Polls suggest California voters will legalize recreational use of marijuana this November. I am a supporter of legalization, but only tepidly, and only because of certain unpleasant realities.
California made 465,873 marijuana-related arrests between 2006 and 2015. Nationwide, despite spending billions on the war on drugs, drug abuse remains at unacceptable levels. Illegal production has degraded the environment, often in pristine wilderness areas, and black market producers do not pay taxes.
As a law professor, I also am troubled that respect for the law diminishes when we criminalize conduct that so many people engage in, especially when people of color are arrested on marijuana charges far more frequently than white offenders, despite similar use across racial groups.
Still, the more extravagant claims that some proponents of legalization make leave me skeptical. Some proponents project $1 billion or more in tax revenue; much lower prison, jail and law enforcement costs; an end to environmental degradation; and victories over drug cartels and gangs. The National Organization for the Reform of Marijuana Laws, which supports legalization, projects 50,000 new jobs paying $1.4 billion in new wages.
Such claims are highly speculative, and often at odds with one another. For example, studies show tax revenue depends on many variables, including rates low enough to ensure illegal producers cannot undersell legal ones. We would still need a strong law enforcement presence, and we would have to send some tax cheats and illegal producers to jail.
California made 465,873 marijuana-related arrests between 2006 and 2015.
But not all arguments for Proposition 64 are dubious. This year’s measure benefits from new federal guidelines created for Washington state and Colorado, where marijuana is legal, and thoughtful policy work by Lt. Gov. Gavin Newsom’s blue ribbon commission report on regulating marijuana in California.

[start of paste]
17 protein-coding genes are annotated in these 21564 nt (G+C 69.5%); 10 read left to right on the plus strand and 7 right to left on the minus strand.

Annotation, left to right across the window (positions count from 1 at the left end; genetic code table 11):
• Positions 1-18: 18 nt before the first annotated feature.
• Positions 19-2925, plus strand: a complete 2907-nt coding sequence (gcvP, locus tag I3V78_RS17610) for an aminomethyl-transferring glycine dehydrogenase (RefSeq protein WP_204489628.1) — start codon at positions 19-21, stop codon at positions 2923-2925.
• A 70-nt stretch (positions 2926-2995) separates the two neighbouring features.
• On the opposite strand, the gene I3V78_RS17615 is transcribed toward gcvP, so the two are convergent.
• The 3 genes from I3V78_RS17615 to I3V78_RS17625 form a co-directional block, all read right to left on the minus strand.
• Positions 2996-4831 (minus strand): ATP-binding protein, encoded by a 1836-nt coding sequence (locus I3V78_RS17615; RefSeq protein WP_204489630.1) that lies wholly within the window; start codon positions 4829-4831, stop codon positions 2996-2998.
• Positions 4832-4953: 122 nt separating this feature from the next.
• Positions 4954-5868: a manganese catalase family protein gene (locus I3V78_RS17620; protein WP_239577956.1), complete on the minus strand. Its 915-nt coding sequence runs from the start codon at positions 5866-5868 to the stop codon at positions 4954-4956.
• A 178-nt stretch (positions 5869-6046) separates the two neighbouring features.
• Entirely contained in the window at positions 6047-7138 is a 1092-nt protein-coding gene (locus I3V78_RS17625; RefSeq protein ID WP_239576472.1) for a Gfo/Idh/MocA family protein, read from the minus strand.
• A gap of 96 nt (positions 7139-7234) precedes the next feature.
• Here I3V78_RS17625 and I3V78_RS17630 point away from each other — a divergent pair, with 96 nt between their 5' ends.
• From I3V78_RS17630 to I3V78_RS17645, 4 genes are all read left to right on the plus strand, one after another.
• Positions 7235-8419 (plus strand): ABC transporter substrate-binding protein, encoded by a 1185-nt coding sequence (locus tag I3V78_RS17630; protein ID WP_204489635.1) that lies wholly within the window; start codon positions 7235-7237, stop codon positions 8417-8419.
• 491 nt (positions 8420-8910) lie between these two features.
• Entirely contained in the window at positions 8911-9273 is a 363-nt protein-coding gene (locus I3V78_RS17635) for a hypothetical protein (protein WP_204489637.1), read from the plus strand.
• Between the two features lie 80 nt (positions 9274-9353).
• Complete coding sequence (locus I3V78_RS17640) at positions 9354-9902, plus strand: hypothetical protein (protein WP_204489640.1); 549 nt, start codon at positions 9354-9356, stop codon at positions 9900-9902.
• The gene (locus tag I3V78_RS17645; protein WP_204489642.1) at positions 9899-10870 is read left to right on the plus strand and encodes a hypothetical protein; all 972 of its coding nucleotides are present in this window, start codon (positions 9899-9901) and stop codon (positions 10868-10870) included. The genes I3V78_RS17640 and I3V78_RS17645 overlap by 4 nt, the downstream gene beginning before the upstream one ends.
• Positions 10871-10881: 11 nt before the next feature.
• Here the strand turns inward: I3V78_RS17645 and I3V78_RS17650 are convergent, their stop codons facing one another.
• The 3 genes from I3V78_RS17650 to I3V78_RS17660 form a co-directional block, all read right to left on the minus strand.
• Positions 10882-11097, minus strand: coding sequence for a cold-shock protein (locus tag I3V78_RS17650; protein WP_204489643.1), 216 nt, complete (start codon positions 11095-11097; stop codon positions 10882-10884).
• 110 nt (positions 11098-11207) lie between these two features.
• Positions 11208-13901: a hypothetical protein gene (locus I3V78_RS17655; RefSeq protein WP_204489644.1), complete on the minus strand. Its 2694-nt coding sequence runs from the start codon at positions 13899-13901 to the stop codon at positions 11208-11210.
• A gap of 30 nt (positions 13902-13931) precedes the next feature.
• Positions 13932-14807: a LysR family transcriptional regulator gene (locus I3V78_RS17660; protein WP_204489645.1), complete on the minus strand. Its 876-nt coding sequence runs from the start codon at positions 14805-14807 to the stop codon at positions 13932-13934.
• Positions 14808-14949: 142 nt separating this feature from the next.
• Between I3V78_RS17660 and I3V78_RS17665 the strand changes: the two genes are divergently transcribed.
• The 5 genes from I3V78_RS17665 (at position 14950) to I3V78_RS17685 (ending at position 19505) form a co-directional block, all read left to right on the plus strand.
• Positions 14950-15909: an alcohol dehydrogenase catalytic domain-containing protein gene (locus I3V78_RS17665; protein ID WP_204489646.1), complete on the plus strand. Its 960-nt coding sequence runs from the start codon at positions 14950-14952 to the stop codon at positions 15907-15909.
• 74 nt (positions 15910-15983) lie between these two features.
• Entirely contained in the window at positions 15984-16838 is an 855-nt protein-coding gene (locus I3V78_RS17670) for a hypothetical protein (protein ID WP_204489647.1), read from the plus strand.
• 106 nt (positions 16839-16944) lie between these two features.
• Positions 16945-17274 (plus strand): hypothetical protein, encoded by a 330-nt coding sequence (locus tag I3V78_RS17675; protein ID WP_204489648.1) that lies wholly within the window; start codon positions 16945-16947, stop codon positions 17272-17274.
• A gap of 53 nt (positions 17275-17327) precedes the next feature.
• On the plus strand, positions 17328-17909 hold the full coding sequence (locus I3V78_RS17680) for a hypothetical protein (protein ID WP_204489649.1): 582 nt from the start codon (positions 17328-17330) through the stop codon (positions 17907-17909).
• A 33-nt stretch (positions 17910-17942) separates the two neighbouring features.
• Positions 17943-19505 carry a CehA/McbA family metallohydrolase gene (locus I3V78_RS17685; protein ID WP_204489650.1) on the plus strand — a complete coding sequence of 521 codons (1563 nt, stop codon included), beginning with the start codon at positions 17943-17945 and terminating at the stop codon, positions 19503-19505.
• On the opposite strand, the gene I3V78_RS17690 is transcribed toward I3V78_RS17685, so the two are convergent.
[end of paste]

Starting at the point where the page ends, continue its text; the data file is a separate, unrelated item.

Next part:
Indeed, Proposition 64 includes sensible provisions. One would set tax rates at levels designed to give producers incentive to participate in the legal trade rather than the marijuana black market.
Another would earmark tax revenue toward specific uses, including an annual $3 million grant to the Highway Patrol to develop standards to determine if drivers are under the influence of marijuana. Remaining tax revenue would support environmental cleanup and go to youth education, prevention and treatment.
Another provision would leave the door open for individuals with prior marijuana arrests and convictions to participate in the legal marijuana trade. Without that, producers and sellers would remain in the black market. To prevent large corporations from entering the trade, the proposition would license marijuana growing only on small plots of land for five years.
Given these forward-looking provisions, what is not to like?
Start with a recent study that found marijuana use is up among high school dropouts, that this group consumes almost 20 percent of all marijuana in the U.S., and that almost one in three users earns under $20,000 a year. Making it easier to add marijuana to this mix will not help low-income children climb out of poverty.
What’s more, given the demographics of marijuana use, Proposition 64’s tax will be regressive; people with the least money would shoulder a disproportionate share of the burden. Lower-income families are unlikely to have equal access to the treatment that would be funded by the tax, given historical patterns in access to health care.
A third concern centers on future regulation. No one can predict what will happen when Proposition 64’s five-year cultivation limit and 10-year tax lifespan run out. Will Big Tobacco or Big Marijuana induce legislators to open the market further, allowing large producers to ramp up advertising and sales? Will the Legislature change the law, letting revenue flow to the general fund?
On balance, Proposition 64 would be a marked improvement upon the current system. I probably will vote yes. But I won’t inhale.
Michael Vitiello is a professor at University of the Pacific’s McGeorge School of Law in Sacramento. email@example.com